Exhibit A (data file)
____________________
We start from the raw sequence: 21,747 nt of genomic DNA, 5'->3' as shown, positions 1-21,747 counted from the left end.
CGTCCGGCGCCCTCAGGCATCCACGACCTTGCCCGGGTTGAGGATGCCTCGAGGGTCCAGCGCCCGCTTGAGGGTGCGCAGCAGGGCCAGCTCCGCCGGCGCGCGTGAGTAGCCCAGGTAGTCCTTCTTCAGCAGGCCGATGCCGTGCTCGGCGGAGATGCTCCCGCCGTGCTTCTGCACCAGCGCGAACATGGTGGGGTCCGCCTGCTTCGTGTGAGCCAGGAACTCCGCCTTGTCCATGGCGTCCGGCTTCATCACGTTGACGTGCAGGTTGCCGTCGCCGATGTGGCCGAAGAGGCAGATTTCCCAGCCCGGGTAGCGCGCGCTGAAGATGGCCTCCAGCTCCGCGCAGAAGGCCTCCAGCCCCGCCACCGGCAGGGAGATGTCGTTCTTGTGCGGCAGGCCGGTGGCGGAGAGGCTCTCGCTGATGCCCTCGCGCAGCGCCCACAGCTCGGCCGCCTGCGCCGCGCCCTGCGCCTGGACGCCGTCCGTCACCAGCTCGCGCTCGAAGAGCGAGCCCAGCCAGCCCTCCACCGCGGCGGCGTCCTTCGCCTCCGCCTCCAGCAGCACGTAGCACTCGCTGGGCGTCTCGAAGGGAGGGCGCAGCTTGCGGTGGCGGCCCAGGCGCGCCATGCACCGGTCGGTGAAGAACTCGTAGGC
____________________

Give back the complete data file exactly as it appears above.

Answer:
We start from the raw sequence: 21,747 nt of genomic DNA, 5'->3' as shown, positions 1-21,747 counted from the left end.
CGTCCGGCGCCCTCAGGCATCCACGACCTTGCCCGGGTTGAGGATGCCTCGAGGGTCCAGCGCCCGCTTGAGGGTGCGCAGCAGGGCCAGCTCCGCCGGCGCGCGTGAGTAGCCCAGGTAGTCCTTCTTCAGCAGGCCGATGCCGTGCTCGGCGGAGATGCTCCCGCCGTGCTTCTGCACCAGCGCGAACATGGTGGGGTCCGCCTGCTTCGTGTGAGCCAGGAACTCCGCCTTGTCCATGGCGTCCGGCTTCATCACGTTGACGTGCAGGTTGCCGTCGCCGATGTGGCCGAAGAGGCAGATTTCCCAGCCCGGGTAGCGCGCGCTGAAGATGGCCTCCAGCTCCGCGCAGAAGGCCTCCAGCCCCGCCACCGGCAGGGAGATGTCGTTCTTGTGCGGCAGGCCGGTGGCGGAGAGGCTCTCGCTGATGCCCTCGCGCAGCGCCCACAGCTCGGCCGCCTGCGCCGCGCCCTGCGCCTGGACGCCGTCCGTCACCAGCTCGCGCTCGAAGAGCGAGCCCAGCCAGCCCTCCACCGCGGCGGCGTCCTTCGCCTCCGCCTCCAGCAGCACGTAGCACTCGCTGGGCGTCTCGAAGGGAGGGCGCAGCTTGCGGTGGCGGCCCAGGCGCGCCATGCACCGGTCGGTGAAGAACTCGTAGGC